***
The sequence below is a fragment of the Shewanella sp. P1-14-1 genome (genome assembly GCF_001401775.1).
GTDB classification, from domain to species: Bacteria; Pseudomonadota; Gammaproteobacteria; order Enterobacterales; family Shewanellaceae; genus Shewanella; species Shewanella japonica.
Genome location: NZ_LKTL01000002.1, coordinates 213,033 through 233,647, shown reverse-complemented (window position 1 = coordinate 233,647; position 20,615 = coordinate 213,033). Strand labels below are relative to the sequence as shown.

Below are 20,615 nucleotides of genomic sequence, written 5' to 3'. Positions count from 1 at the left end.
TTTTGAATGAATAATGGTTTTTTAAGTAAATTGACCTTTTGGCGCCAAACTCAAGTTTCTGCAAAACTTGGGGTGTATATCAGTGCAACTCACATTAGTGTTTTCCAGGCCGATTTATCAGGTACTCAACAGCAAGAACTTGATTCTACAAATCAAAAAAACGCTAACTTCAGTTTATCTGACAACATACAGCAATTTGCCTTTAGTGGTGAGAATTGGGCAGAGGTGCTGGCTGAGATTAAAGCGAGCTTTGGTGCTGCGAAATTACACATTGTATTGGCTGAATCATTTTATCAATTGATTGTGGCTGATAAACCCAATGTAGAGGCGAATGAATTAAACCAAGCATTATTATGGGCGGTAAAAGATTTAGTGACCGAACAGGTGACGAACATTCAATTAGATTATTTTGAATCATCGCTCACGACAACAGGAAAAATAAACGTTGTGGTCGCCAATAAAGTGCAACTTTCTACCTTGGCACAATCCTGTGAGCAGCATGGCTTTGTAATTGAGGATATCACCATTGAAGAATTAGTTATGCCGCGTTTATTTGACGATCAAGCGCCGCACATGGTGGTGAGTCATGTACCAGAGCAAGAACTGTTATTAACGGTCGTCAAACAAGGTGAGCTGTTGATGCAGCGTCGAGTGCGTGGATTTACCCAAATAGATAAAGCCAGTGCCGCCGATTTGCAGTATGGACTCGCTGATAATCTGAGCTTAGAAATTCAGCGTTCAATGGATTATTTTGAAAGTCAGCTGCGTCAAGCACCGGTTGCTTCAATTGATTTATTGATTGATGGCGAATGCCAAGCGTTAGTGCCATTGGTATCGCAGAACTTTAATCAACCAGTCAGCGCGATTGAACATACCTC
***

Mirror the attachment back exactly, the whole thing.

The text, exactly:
The sequence below is a fragment of the Shewanella sp. P1-14-1 genome (genome assembly GCF_001401775.1).
GTDB classification, from domain to species: Bacteria; Pseudomonadota; Gammaproteobacteria; order Enterobacterales; family Shewanellaceae; genus Shewanella; species Shewanella japonica.
Genome location: NZ_LKTL01000002.1, coordinates 213,033 through 233,647, shown reverse-complemented (window position 1 = coordinate 233,647; position 20,615 = coordinate 213,033). Strand labels below are relative to the sequence as shown.

Below are 20,615 nucleotides of genomic sequence, written 5' to 3'. Positions count from 1 at the left end.
TTTTGAATGAATAATGGTTTTTTAAGTAAATTGACCTTTTGGCGCCAAACTCAAGTTTCTGCAAAACTTGGGGTGTATATCAGTGCAACTCACATTAGTGTTTTCCAGGCCGATTTATCAGGTACTCAACAGCAAGAACTTGATTCTACAAATCAAAAAAACGCTAACTTCAGTTTATCTGACAACATACAGCAATTTGCCTTTAGTGGTGAGAATTGGGCAGAGGTGCTGGCTGAGATTAAAGCGAGCTTTGGTGCTGCGAAATTACACATTGTATTGGCTGAATCATTTTATCAATTGATTGTGGCTGATAAACCCAATGTAGAGGCGAATGAATTAAACCAAGCATTATTATGGGCGGTAAAAGATTTAGTGACCGAACAGGTGACGAACATTCAATTAGATTATTTTGAATCATCGCTCACGACAACAGGAAAAATAAACGTTGTGGTCGCCAATAAAGTGCAACTTTCTACCTTGGCACAATCCTGTGAGCAGCATGGCTTTGTAATTGAGGATATCACCATTGAAGAATTAGTTATGCCGCGTTTATTTGACGATCAAGCGCCGCACATGGTGGTGAGTCATGTACCAGAGCAAGAACTGTTATTAACGGTCGTCAAACAAGGTGAGCTGTTGATGCAGCGTCGAGTGCGTGGATTTACCCAAATAGATAAAGCCAGTGCCGCCGATTTGCAGTATGGACTCGCTGATAATCTGAGCTTAGAAATTCAGCGTTCAATGGATTATTTTGAAAGTCAGCTGCGTCAAGCACCGGTTGCTTCAATTGATTTATTGATTGATGGCGAATGCCAAGCGTTAGTGCCATTGGTATCGCAGAACTTTAATCAACCAGTCAGCGCGATTGAACATACCTC